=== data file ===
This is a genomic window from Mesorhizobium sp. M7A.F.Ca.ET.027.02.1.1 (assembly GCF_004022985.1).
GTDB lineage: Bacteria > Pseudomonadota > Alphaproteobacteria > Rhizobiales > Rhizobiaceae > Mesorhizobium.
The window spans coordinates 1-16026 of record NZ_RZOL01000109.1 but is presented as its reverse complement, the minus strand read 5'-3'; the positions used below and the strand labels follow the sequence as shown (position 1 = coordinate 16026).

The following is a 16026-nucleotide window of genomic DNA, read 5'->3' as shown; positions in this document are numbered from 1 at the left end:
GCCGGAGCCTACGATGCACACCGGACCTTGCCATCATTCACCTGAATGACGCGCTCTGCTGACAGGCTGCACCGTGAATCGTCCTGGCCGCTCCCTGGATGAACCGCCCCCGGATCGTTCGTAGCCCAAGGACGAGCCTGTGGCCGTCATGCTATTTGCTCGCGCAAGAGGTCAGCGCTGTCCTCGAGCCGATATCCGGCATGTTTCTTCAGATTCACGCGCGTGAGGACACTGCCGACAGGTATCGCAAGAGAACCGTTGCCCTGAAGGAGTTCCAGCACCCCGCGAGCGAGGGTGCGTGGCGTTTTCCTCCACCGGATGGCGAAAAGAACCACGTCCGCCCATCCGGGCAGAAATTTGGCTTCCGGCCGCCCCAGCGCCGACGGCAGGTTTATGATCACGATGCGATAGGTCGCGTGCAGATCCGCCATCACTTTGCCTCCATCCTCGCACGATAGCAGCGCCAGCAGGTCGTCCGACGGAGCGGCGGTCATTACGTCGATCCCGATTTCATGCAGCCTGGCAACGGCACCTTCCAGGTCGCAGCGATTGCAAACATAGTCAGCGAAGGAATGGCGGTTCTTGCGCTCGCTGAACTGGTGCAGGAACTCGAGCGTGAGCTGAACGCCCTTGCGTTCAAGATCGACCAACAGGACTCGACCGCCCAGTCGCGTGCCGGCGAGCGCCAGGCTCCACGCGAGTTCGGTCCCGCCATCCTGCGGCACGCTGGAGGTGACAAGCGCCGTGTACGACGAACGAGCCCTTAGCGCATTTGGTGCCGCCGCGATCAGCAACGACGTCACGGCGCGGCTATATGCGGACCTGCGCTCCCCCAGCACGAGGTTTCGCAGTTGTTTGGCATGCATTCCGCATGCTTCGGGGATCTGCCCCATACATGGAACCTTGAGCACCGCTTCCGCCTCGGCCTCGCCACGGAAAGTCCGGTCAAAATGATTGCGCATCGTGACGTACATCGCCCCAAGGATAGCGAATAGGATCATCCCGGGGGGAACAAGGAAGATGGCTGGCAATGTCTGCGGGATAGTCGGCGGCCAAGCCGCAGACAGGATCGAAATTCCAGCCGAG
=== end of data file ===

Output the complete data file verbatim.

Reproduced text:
This is a genomic window from Mesorhizobium sp. M7A.F.Ca.ET.027.02.1.1 (assembly GCF_004022985.1).
GTDB lineage: Bacteria > Pseudomonadota > Alphaproteobacteria > Rhizobiales > Rhizobiaceae > Mesorhizobium.
The window spans coordinates 1-16026 of record NZ_RZOL01000109.1 but is presented as its reverse complement, the minus strand read 5'-3'; the positions used below and the strand labels follow the sequence as shown (position 1 = coordinate 16026).

The following is a 16026-nucleotide window of genomic DNA, read 5'->3' as shown; positions in this document are numbered from 1 at the left end:
GCCGGAGCCTACGATGCACACCGGACCTTGCCATCATTCACCTGAATGACGCGCTCTGCTGACAGGCTGCACCGTGAATCGTCCTGGCCGCTCCCTGGATGAACCGCCCCCGGATCGTTCGTAGCCCAAGGACGAGCCTGTGGCCGTCATGCTATTTGCTCGCGCAAGAGGTCAGCGCTGTCCTCGAGCCGATATCCGGCATGTTTCTTCAGATTCACGCGCGTGAGGACACTGCCGACAGGTATCGCAAGAGAACCGTTGCCCTGAAGGAGTTCCAGCACCCCGCGAGCGAGGGTGCGTGGCGTTTTCCTCCACCGGATGGCGAAAAGAACCACGTCCGCCCATCCGGGCAGAAATTTGGCTTCCGGCCGCCCCAGCGCCGACGGCAGGTTTATGATCACGATGCGATAGGTCGCGTGCAGATCCGCCATCACTTTGCCTCCATCCTCGCACGATAGCAGCGCCAGCAGGTCGTCCGACGGAGCGGCGGTCATTACGTCGATCCCGATTTCATGCAGCCTGGCAACGGCACCTTCCAGGTCGCAGCGATTGCAAACATAGTCAGCGAAGGAATGGCGGTTCTTGCGCTCGCTGAACTGGTGCAGGAACTCGAGCGTGAGCTGAACGCCCTTGCGTTCAAGATCGACCAACAGGACTCGACCGCCCAGTCGCGTGCCGGCGAGCGCCAGGCTCCACGCGAGTTCGGTCCCGCCATCCTGCGGCACGCTGGAGGTGACAAGCGCCGTGTACGACGAACGAGCCCTTAGCGCATTTGGTGCCGCCGCGATCAGCAACGACGTCACGGCGCGGCTATATGCGGACCTGCGCTCCCCCAGCACGAGGTTTCGCAGTTGTTTGGCATGCATTCCGCATGCTTCGGGGATCTGCCCCATACATGGAACCTTGAGCACCGCTTCCGCCTCGGCCTCGCCACGGAAAGTCCGGTCAAAATGATTGCGCATCGTGACGTACATCGCCCCAAGGATAGCGAATAGGATCATCCCGGGGGGAACAAGGAAGATGGCTGGCAATGTCTGCGGGATAGTCGGCGGCCAAGCCGCAGACAGGATCGAAATTCCAGCCGAG